What cues do ungulates use to assess predation risk in dense temperate forests?
PLOS One, 3 January 2014, D.P.J. Kuijper, M. Verwijmeren, M. Churski, A. Zbyryt, K. Schmidt, B. Jędrzejewska, C. Smit (RUG)
Anti-predator responses by ungulates can be based on habitat features or on the near-imminent threat of predators. In dense forest, the cues that ungulates use to assess predation risk likely differ from half-open landscapes, as scent relative to sight is predicted to be more important. We studied, in the Białowieża Primeval Forest (Poland), whether perceived predation risk in red deer (Cervus elaphus) and wild boar (Sus scrofa) is related to habitat visibility or olfactory cues of a predator.
We used camera traps in two different set-ups to record undisturbed ungulate behavior and fresh wolf (Canis lupus) scats as olfactory cue. Habitat visibility at fixed locations in deciduous old growth forest affected neither vigilance levels nor visitation rate and cumulative visitation time of both ungulate species. However, red deer showed a more than two-fold increase of vigilance level from 22 % of the time present on control plots to 46 % on experimental plots containing one wolf scat. Higher vigilance came at the expense of time spent foraging which decreased from 32 % to 12 % while exposed to the wolf scat.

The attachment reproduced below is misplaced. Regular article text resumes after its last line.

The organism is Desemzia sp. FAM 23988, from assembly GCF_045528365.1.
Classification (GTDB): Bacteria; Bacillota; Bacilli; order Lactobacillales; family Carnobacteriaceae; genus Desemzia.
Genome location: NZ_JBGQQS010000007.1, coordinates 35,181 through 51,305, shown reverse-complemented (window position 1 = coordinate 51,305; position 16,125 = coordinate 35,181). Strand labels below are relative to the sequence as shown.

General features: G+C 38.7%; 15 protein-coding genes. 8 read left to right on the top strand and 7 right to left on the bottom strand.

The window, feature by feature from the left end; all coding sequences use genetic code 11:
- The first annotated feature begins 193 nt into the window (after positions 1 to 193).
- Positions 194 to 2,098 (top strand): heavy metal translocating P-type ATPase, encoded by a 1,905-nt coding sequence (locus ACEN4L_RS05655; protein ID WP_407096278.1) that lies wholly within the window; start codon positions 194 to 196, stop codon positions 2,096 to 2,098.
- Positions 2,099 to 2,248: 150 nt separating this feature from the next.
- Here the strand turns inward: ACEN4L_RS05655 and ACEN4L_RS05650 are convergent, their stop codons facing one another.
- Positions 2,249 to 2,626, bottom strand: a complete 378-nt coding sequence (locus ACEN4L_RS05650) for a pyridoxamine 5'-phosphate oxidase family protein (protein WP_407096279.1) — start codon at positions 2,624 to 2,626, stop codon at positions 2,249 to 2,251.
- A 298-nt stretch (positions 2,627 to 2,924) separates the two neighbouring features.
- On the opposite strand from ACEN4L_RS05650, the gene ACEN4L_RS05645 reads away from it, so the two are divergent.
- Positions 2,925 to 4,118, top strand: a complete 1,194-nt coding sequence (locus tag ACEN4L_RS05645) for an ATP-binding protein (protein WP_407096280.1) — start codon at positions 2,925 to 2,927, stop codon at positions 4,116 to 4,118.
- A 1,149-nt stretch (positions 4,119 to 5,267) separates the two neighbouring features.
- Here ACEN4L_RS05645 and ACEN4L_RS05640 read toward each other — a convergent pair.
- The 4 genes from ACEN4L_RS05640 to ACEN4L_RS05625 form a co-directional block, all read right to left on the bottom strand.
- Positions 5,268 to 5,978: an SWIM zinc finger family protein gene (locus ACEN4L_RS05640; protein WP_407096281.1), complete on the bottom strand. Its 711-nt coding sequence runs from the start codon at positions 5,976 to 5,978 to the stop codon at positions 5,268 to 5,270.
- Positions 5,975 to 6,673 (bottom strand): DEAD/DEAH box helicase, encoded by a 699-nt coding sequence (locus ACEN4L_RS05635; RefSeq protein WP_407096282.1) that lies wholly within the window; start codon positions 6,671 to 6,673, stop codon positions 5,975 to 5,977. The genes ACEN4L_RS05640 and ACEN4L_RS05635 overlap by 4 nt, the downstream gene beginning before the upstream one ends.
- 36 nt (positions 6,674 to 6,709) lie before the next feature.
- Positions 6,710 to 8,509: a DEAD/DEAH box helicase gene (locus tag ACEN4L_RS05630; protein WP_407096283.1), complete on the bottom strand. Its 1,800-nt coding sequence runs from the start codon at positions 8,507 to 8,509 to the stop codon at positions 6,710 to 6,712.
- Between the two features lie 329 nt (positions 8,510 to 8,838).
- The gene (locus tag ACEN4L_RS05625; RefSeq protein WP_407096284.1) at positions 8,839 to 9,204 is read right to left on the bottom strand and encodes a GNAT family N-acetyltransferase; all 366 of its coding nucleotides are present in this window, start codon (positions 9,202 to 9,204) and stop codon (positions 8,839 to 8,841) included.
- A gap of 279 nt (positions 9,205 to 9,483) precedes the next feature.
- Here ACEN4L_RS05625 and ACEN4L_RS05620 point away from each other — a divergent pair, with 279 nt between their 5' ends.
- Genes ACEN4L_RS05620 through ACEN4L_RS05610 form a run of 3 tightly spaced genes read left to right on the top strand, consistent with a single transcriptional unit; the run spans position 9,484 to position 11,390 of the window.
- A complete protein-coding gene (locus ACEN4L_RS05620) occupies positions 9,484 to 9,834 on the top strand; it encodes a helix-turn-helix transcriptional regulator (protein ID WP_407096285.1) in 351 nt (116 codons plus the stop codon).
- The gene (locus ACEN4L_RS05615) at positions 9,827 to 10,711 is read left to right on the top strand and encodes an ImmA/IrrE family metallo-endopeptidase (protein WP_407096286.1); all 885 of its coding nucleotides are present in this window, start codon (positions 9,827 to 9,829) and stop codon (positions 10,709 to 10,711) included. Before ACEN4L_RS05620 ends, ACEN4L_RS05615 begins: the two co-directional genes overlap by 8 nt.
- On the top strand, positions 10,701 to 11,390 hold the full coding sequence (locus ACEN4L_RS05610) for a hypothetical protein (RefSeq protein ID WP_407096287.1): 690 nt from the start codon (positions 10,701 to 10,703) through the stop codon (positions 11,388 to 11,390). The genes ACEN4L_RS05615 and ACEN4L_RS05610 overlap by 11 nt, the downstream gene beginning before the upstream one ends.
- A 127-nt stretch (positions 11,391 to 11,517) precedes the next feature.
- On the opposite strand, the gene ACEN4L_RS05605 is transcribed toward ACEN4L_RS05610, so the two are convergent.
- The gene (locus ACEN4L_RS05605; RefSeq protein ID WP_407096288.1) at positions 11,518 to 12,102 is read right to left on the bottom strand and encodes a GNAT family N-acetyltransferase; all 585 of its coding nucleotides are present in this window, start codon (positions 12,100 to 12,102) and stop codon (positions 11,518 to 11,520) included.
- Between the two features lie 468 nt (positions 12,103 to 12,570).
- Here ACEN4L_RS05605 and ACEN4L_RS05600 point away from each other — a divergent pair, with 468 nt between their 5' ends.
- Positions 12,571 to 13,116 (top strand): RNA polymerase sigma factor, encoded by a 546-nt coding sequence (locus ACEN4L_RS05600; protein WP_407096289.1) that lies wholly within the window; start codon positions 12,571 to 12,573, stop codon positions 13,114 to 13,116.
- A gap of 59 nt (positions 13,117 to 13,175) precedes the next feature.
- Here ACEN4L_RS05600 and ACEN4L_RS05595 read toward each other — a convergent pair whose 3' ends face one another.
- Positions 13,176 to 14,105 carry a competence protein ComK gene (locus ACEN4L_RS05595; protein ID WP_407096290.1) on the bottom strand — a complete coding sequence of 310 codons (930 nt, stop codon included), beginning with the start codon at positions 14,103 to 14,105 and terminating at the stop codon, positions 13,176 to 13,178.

These behavioral changes were most pronounced during the first week of the experiment but continuous monitoring of the plots suggested that they might last for several weeks. Wild boar did not show behavioral responses indicating higher perceived predation risk. Visitation rate and cumulative visitation time were not affected by the presence of a wolf scat in both ungulate species.
The current study showed that perceived predation risk in red deer and wild boar is not related to habitat visibility in a dense forest ecosystem. However, olfactory cues of wolves affected foraging behavior of their preferred prey species red deer. We showed that odor of wolves in an ecologically equivalent dose is sufficient to create fine-scale risk factors for red deer.
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